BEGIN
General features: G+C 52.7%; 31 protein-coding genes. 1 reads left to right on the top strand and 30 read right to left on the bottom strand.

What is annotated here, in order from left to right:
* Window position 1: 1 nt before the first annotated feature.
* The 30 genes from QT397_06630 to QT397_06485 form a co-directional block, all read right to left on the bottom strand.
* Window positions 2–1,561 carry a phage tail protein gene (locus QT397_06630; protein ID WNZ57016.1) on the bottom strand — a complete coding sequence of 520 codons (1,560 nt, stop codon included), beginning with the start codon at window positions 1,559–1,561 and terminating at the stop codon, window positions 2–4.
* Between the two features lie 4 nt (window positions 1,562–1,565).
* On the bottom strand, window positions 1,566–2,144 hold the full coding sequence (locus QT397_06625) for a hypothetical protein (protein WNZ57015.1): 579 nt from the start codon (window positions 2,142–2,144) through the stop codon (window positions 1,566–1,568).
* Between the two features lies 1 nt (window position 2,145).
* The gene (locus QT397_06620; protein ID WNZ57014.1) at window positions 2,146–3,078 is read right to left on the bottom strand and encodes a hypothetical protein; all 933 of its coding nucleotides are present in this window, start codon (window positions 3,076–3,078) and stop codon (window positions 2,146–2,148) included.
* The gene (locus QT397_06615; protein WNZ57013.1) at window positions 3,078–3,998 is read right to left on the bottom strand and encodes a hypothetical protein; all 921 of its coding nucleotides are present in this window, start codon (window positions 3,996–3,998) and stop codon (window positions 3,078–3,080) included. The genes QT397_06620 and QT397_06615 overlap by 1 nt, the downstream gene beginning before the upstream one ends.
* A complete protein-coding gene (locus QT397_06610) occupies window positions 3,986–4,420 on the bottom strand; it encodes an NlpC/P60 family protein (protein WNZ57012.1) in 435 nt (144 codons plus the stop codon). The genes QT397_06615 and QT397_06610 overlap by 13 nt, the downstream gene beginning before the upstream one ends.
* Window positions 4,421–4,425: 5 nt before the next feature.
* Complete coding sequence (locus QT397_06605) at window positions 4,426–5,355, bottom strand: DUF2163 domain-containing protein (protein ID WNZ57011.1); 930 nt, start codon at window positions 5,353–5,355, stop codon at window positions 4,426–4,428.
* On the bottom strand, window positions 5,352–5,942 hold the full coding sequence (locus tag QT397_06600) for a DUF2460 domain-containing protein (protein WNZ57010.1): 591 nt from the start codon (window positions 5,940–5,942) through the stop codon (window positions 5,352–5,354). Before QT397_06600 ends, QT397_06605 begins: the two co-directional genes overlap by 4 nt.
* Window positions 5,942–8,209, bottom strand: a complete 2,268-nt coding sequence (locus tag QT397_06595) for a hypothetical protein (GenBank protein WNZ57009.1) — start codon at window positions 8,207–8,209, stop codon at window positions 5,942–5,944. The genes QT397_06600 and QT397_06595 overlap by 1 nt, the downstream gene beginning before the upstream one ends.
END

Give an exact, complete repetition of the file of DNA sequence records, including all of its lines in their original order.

General features: G+C 52.7%; 31 protein-coding genes. 1 reads left to right on the top strand and 30 read right to left on the bottom strand.

What is annotated here, in order from left to right:
* Window position 1: 1 nt before the first annotated feature.
* The 30 genes from QT397_06630 to QT397_06485 form a co-directional block, all read right to left on the bottom strand.
* Window positions 2–1,561 carry a phage tail protein gene (locus QT397_06630; protein ID WNZ57016.1) on the bottom strand — a complete coding sequence of 520 codons (1,560 nt, stop codon included), beginning with the start codon at window positions 1,559–1,561 and terminating at the stop codon, window positions 2–4.
* Between the two features lie 4 nt (window positions 1,562–1,565).
* On the bottom strand, window positions 1,566–2,144 hold the full coding sequence (locus QT397_06625) for a hypothetical protein (protein WNZ57015.1): 579 nt from the start codon (window positions 2,142–2,144) through the stop codon (window positions 1,566–1,568).
* Between the two features lies 1 nt (window position 2,145).
* The gene (locus QT397_06620; protein ID WNZ57014.1) at window positions 2,146–3,078 is read right to left on the bottom strand and encodes a hypothetical protein; all 933 of its coding nucleotides are present in this window, start codon (window positions 3,076–3,078) and stop codon (window positions 2,146–2,148) included.
* The gene (locus QT397_06615; protein WNZ57013.1) at window positions 3,078–3,998 is read right to left on the bottom strand and encodes a hypothetical protein; all 921 of its coding nucleotides are present in this window, start codon (window positions 3,996–3,998) and stop codon (window positions 3,078–3,080) included. The genes QT397_06620 and QT397_06615 overlap by 1 nt, the downstream gene beginning before the upstream one ends.
* A complete protein-coding gene (locus QT397_06610) occupies window positions 3,986–4,420 on the bottom strand; it encodes an NlpC/P60 family protein (protein WNZ57012.1) in 435 nt (144 codons plus the stop codon). The genes QT397_06615 and QT397_06610 overlap by 13 nt, the downstream gene beginning before the upstream one ends.
* Window positions 4,421–4,425: 5 nt before the next feature.
* Complete coding sequence (locus QT397_06605) at window positions 4,426–5,355, bottom strand: DUF2163 domain-containing protein (protein ID WNZ57011.1); 930 nt, start codon at window positions 5,353–5,355, stop codon at window positions 4,426–4,428.
* On the bottom strand, window positions 5,352–5,942 hold the full coding sequence (locus tag QT397_06600) for a DUF2460 domain-containing protein (protein WNZ57010.1): 591 nt from the start codon (window positions 5,940–5,942) through the stop codon (window positions 5,352–5,354). Before QT397_06600 ends, QT397_06605 begins: the two co-directional genes overlap by 4 nt.
* Window positions 5,942–8,209, bottom strand: a complete 2,268-nt coding sequence (locus tag QT397_06595) for a hypothetical protein (GenBank protein WNZ57009.1) — start codon at window positions 8,207–8,209, stop codon at window positions 5,942–5,944. The genes QT397_06600 and QT397_06595 overlap by 1 nt, the downstream gene beginning before the upstream one ends.